If you know me well at all, you know that there’s nothing I love more than sleeping in. Maybe that makes me sound like a lazy, slothful woman but I may as well own it because it’s the honest-to-God truth. If you ask Husband about how much I love my sleep and he’ll shake his head and mutter something about how he’ll “never understand.”
Husband could never possibly understand though, because he has the terrible misfortune of being physically incapable of sleeping in. On the rare occasion that he can manage to keep his body down for more than 7 hours, it punishes him by waking him up with a terrible headache that lasts for half the day. He may actually be allergic to sleeping in. It’s the saddest thing I’ve ever seen.
He’s not only up with the birds each day, but adding insult to injury, he also wakes up with the sun shining out of his butt. I mean, really. He’s relentlessly cheery in the mornings. Don’t ask me about it or I’ll just shake my head and mutter something about how “I’ll never understand.”
If there’s anything I love as much as sleeping in, it’s a leisurely morning spent sipping coffee on the back porch with nothing on the agenda. It’s the exhilaration and freedom of asking myself “What do I want to do today?” As you can imagine, these mornings are rare and must be fully appreciated.
As a mom of littles, this was never a viable option because someone was always tugging on my arm at 5:50am needing their breakfast, or to be cuddled, or for me to defy all odds and find the exact right episode of Backyardigans.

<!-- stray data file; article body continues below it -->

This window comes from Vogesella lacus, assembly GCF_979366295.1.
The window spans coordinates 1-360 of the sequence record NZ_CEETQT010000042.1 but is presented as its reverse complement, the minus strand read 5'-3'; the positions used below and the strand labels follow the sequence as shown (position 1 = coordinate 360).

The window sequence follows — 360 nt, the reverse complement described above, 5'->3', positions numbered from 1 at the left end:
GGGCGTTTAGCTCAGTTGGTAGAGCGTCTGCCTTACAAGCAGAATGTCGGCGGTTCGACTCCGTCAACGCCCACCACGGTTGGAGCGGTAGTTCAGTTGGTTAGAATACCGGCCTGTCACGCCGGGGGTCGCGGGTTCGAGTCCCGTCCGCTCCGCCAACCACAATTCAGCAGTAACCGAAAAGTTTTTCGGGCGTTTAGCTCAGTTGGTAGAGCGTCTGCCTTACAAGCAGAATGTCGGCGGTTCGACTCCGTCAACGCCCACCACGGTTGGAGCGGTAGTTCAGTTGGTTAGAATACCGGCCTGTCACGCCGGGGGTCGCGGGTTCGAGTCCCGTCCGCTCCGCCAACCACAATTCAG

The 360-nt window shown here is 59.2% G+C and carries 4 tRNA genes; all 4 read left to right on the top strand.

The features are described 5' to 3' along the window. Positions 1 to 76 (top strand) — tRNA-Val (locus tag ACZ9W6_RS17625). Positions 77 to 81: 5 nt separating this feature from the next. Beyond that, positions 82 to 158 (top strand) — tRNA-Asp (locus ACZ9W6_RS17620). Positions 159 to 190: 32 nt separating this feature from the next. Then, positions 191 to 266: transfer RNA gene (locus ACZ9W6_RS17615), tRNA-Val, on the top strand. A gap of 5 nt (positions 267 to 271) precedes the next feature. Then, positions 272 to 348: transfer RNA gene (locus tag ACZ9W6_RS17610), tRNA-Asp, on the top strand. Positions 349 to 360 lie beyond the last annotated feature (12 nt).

But something strange has happened.
I am not a mom of littles anymore.
I’m not exactly sure when that changed, but I suspect it was both slowly and all at once.
Change can be tricky like that. Sometimes you aren’t aware of it until long after it’s crept in and shifted everything around. Kind of like the last time you rock them to sleep, or wash their hair in the bath while singing that same silly jingle, the only one that gets them to sit still; You don’t realize it was the last time until much, much later. Usually this realization is met with a pang of deep longing, the sort of achy nostalgia that makes your throat tight and your eyes teary.
But sometimes, sometimes, the change is downright delightful. Sometimes it sneaks in to the party, like the cool kid that no one expected to show up, and you are so freaking excited that you don’t want to acknowledge it, or say it out loud, or even breathe, for fear of jinxing it or scaring it off.
I am here to tell you that there is a silver lining to littles becoming bigs, and it is called SLEEP.
Glorious, uninterrupted, languorous sleep.
Sure, it comes with pre-pubescent awkwardness, stronger opinions, and all manner of scary and necessary conversations. Sure, you will yearn for a simpler time. You will fondly recall those years of diaper changes that turn into tickle fights, and nap times that stretch for hours; but let me be a voice of reason, calling to you from the other side.
It will be okay! Because you will get sleep! And everyone knows that sleep helps literally everything.